For many days, I was sad and couldn’t understand the reason for their cruelty, until Margot started to talk to a bird that was resting on the surface.
We were waiting at the bottom when Margot came back, her eyes popping even more than usual.
“They ... They ...” she tried to calm down, “the bird said he knows from other birds that those above the surface eat it. And then they observe themselves strangely, as if expecting some change.”
“What change, Margot? What are you talking about?” Atli asked.
“That’s what he said. They eat the Sharks’ fins and then watch themselves in a strange way. It’s weird. And also...“ she paused. “No, nothing ...”
“What else do you know, Margot?”
“I’m not telling, Lupin. You’d only be sadder.”
“What else do you know, Margot?!” I repeated firmly.
Margot was scared, her eyes moving from side to side. Then she closed her eyes and said in a wary voice:
“We ... well ... we saw three Sharks without fins, right? But the bird spoke of piles bigger than Ray Reef. There, on the shore, Lupin. Thousands. Thousands of abandoned bodies and wandering souls.”
I imagined my friends sinking lifelessly into the deep ... Covering the entire seabed ...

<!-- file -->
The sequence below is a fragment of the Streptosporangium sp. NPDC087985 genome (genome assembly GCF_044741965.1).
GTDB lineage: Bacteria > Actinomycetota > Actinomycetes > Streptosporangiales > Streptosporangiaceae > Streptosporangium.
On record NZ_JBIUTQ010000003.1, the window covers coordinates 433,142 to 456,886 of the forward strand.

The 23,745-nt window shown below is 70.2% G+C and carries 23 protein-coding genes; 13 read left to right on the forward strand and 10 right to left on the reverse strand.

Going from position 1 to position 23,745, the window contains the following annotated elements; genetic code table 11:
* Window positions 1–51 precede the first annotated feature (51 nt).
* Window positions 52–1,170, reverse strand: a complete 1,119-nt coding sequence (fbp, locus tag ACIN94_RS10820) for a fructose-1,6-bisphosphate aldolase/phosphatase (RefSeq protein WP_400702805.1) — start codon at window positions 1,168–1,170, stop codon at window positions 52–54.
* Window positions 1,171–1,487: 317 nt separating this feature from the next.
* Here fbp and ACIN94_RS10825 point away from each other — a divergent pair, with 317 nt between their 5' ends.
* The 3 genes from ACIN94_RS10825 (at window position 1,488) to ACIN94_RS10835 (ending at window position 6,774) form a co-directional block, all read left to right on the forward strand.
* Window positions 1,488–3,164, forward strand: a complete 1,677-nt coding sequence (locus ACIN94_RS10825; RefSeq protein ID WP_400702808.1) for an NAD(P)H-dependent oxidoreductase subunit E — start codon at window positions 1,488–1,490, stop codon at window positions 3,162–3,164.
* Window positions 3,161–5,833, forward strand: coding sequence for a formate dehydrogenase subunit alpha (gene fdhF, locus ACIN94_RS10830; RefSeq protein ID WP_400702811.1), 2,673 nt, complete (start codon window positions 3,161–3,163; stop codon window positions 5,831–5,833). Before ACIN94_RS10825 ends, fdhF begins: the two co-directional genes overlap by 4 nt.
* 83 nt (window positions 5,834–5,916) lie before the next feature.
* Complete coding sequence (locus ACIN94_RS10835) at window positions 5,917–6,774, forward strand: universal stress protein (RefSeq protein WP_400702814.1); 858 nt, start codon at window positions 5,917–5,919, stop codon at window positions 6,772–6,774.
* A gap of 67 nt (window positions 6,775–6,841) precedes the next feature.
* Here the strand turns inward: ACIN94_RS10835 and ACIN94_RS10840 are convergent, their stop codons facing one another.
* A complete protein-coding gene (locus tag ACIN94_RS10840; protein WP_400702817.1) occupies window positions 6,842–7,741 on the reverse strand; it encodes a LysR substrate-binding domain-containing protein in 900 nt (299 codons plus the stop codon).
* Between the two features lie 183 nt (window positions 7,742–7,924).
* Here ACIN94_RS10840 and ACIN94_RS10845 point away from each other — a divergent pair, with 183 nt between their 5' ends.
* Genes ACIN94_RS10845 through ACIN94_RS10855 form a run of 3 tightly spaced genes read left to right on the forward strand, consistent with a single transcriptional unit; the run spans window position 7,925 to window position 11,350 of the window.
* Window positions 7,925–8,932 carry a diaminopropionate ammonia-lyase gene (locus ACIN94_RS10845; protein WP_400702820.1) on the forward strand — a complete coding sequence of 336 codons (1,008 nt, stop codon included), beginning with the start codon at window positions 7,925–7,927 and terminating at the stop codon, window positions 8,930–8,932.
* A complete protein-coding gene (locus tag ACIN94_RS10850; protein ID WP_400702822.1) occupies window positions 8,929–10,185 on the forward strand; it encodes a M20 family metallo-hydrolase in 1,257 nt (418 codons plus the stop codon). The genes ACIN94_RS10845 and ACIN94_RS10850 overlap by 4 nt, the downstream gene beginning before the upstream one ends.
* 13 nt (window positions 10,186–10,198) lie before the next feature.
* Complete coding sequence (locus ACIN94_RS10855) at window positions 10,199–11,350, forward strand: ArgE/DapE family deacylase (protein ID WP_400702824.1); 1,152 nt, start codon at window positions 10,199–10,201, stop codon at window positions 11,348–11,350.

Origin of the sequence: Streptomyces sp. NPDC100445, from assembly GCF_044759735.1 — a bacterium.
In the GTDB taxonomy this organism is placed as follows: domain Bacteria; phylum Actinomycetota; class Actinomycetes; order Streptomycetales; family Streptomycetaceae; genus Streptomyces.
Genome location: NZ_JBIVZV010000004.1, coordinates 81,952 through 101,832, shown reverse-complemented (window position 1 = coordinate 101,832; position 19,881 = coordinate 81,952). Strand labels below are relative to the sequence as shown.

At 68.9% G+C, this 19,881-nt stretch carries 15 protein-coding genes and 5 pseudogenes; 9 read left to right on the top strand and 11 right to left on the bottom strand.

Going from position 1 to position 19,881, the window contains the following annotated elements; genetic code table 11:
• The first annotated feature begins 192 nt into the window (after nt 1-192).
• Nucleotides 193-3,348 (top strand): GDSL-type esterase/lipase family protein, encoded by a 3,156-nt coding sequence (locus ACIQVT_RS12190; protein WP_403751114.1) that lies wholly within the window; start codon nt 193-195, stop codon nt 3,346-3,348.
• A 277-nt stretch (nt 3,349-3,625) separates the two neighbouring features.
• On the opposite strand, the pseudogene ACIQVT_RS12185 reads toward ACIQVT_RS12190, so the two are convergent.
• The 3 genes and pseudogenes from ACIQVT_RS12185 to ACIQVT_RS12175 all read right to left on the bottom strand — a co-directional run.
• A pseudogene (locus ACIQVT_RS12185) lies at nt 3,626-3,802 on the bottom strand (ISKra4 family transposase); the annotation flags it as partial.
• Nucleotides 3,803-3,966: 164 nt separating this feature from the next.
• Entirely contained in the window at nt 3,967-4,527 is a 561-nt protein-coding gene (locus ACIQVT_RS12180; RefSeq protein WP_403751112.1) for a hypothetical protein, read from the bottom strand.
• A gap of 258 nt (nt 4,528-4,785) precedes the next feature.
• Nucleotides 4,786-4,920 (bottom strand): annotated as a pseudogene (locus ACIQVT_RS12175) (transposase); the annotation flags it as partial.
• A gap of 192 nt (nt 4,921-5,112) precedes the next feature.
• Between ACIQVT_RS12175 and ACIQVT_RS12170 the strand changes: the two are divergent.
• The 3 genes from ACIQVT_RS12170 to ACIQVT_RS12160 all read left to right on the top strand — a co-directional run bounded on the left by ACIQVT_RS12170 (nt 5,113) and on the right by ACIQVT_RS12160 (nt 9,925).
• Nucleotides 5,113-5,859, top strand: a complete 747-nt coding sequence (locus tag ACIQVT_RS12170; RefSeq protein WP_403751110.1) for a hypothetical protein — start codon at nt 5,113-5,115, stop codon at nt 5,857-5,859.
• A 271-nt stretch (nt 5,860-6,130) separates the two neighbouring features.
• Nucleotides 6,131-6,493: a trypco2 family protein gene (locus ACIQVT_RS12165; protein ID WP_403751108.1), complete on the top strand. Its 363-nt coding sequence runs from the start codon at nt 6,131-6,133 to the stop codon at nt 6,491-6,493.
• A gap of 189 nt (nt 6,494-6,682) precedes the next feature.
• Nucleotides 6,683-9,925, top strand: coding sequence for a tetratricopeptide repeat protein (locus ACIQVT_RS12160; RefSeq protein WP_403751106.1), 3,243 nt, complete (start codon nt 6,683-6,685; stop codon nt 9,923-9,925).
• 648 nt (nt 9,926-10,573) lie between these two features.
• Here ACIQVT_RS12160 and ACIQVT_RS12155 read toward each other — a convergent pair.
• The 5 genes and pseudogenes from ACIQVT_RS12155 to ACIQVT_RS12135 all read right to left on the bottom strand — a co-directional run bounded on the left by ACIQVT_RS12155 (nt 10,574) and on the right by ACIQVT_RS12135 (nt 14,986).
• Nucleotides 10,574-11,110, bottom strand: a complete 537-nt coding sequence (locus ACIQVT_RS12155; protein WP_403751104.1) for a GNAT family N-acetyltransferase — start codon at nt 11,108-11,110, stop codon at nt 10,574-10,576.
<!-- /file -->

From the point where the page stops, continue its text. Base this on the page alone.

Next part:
At that moment, I realised that the ocean and its life wasn’t the way Dad and Grandpa had told me. The fragile harmony was shattered. Fear overwhelmed the waters. But not the ordinary fear with which we start out every day. Unnatural, unpleasant, inevitable and eventually fatal fear.
The old Turtle from Turtle Rock was right. A disaster was about to happen. Once a species disappears from the food chain, everything will collapse.
But she had said nothing about Sharks. She mentioned green and blue, red, yellow and transparent. Not to eat, not to swim, not to breathe, she had said. Those above the surface kill their food. They will kill us all and eventually themselves as well.